Many of us think of rivers and streams as fixed geographic features.  In fact, stream channels and the ecosystems that go with them are dynamic parts of our landscape that depend on a delicate equilibrium of natural forces.  Streams are characterized by a channel and surrounding alluvial flood plain that represent the geomorphic process of erosion and sediment transport. This channel structure results from an ongoing state of adjustment where local reaches of the stream are intimately interconnected with each other.

A local change to the stream as seemingly inconsequential as occasional access for off road vehicles can affect the stream over large distances both up and down stream.  And it’s not just the structure of the stream itself.  The surrounding ecosystem depends upon the processes that create the stream environment.  Trees such as sycamore, box elder, and sweetgum are adapted to use exposed gravel bars as seedbeds.  Some of our favorite wildflowers require the rich soil of regularly refreshed alluvial soils that result from infrequent overflows during flood events.

Dams, of course, represent an extreme alteration of the stream environment with especially severe consequences for the entire river corridor.  The body of stagnant water held by the dam causes the deposition of silt in the reservoir, which significantly affects the erosive power of water in the reach below the dam – along with the sustenance of gravel bar environments that many species depend upon.  If you have been following the natural history literature, you know how dramatically the dams on the Colorado River have affected the ecology of the Grand Canyon.  Silt trapped behind the dam contains clay particles that absorb contaminants from farm and suburban runoff so that those potentially toxic substances are stored in that environment.  The coarse sand and gravel deposits that line free-flowing streams do not absorb and retain these chemicals.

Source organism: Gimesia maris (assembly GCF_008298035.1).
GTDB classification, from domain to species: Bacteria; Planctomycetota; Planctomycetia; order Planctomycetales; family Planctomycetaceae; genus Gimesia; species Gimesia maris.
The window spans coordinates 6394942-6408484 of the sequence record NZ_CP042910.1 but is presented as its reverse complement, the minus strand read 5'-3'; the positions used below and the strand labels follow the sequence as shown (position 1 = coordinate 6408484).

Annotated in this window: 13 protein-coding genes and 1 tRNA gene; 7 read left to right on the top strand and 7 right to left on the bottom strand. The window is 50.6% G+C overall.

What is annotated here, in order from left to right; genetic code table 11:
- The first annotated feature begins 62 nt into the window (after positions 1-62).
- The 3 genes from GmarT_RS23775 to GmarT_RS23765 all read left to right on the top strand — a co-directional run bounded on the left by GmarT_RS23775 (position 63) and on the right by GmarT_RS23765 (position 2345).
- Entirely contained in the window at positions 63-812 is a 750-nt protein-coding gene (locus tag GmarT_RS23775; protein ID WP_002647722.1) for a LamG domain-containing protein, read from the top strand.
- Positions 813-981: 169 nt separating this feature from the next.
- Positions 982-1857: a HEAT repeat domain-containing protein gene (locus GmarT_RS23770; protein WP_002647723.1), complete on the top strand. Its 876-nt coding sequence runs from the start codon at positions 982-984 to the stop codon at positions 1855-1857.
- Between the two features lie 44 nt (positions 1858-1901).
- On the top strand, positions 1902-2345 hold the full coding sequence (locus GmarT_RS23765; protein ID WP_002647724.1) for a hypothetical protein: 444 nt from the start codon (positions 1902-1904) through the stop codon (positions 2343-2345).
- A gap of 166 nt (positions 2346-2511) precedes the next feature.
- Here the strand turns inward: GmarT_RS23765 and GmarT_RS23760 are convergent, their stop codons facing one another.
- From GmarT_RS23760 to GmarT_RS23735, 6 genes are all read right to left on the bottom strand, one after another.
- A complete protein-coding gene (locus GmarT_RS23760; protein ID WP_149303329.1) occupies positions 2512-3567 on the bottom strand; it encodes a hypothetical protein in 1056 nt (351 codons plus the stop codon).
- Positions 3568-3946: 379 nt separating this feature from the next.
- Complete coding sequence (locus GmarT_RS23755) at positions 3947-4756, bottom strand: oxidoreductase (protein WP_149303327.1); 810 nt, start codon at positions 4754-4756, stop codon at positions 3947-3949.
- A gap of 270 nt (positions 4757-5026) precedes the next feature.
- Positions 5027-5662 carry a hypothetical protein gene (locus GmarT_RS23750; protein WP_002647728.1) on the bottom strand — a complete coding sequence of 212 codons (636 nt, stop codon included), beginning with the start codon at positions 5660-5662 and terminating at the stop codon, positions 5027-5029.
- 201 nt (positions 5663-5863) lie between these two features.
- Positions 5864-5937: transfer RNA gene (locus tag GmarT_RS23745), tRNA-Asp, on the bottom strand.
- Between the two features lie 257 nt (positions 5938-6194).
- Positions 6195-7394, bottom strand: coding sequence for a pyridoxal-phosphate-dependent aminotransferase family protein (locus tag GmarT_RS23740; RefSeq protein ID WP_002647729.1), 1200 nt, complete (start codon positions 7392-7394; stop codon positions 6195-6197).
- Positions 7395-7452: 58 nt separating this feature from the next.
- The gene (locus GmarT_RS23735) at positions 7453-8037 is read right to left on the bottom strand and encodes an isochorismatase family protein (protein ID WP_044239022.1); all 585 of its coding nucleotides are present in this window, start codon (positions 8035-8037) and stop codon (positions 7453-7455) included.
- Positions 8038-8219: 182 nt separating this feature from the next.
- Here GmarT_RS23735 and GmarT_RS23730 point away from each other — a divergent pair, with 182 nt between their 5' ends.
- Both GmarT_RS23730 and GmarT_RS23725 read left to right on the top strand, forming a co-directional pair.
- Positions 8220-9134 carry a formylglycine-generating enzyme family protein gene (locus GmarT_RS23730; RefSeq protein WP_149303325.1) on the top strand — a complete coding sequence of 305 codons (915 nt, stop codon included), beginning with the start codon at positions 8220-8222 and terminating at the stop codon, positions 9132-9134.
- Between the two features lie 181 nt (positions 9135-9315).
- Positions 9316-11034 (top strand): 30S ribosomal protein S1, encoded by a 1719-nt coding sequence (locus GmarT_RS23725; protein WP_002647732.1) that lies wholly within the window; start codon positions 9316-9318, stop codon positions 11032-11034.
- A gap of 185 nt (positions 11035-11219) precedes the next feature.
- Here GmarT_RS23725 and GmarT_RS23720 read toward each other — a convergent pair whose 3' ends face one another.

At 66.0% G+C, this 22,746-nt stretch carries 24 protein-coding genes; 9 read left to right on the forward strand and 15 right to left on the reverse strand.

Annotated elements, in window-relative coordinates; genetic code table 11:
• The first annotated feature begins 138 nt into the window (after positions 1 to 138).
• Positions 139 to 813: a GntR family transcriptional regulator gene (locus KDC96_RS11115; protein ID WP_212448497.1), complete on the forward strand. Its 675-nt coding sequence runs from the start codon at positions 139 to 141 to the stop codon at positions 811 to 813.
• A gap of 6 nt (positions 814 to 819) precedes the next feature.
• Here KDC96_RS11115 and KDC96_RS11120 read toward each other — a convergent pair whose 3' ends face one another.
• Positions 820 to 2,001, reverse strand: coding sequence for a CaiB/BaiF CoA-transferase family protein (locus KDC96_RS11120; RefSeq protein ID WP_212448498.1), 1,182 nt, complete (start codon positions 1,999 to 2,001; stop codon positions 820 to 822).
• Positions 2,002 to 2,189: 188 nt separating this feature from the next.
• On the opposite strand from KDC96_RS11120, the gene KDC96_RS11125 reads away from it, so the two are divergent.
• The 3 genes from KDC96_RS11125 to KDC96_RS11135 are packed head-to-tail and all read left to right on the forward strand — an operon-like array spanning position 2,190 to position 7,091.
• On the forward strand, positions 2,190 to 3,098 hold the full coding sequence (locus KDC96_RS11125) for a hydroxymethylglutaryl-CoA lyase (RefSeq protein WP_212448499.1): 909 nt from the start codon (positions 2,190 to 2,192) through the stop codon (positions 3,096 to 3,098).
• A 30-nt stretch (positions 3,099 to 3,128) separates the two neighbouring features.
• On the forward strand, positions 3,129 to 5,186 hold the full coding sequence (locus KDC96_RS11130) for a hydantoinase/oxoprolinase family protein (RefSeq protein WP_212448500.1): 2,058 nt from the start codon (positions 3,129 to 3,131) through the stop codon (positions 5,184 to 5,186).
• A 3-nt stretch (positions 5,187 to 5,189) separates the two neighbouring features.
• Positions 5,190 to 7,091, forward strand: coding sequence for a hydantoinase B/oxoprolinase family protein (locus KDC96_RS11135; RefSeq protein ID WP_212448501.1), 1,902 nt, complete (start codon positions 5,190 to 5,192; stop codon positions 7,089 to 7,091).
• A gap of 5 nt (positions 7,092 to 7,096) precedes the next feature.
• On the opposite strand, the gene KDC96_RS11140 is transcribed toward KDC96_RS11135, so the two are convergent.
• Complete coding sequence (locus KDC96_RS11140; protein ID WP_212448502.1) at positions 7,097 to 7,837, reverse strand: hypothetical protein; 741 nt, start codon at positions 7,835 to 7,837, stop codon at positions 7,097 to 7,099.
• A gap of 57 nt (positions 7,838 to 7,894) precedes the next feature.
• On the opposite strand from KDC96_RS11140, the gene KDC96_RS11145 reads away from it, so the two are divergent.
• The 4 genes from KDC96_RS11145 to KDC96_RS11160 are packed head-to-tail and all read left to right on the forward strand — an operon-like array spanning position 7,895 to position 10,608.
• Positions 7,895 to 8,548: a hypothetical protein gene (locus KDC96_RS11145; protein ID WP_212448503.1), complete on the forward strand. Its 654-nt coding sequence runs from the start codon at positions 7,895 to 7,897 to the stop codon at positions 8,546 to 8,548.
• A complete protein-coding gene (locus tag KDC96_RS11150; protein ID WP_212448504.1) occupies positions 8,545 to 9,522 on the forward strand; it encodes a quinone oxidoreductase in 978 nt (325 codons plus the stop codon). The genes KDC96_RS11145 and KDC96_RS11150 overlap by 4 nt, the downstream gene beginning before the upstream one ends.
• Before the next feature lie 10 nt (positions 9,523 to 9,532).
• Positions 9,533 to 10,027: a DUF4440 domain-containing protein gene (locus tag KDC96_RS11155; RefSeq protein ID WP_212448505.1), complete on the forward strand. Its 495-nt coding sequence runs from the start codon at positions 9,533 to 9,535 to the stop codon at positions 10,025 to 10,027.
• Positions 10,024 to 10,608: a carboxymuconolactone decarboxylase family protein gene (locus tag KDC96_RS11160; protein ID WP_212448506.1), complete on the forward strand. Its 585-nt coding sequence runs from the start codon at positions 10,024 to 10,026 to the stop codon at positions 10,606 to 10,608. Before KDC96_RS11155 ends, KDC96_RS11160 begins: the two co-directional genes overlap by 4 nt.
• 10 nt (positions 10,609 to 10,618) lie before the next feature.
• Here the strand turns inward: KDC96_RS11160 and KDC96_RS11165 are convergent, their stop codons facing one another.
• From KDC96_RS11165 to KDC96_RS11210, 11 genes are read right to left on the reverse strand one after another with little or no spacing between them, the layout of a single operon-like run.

Dams prevent the movement of fish that have life cycles that require seasonal migration through the stream for spawning or feeding purposes.  Some of the endangered mussel species in Ozark streams have become serious concerns for the managers of our public lands just because the interruption of natural fish migration patterns has interfered with their life cycle.  For all of these reasons, the emerging call for the removal of outmoded and poorly maintained dams has gained momentum in recent years, making a vital contribution to the restoration of threatened ecosystems.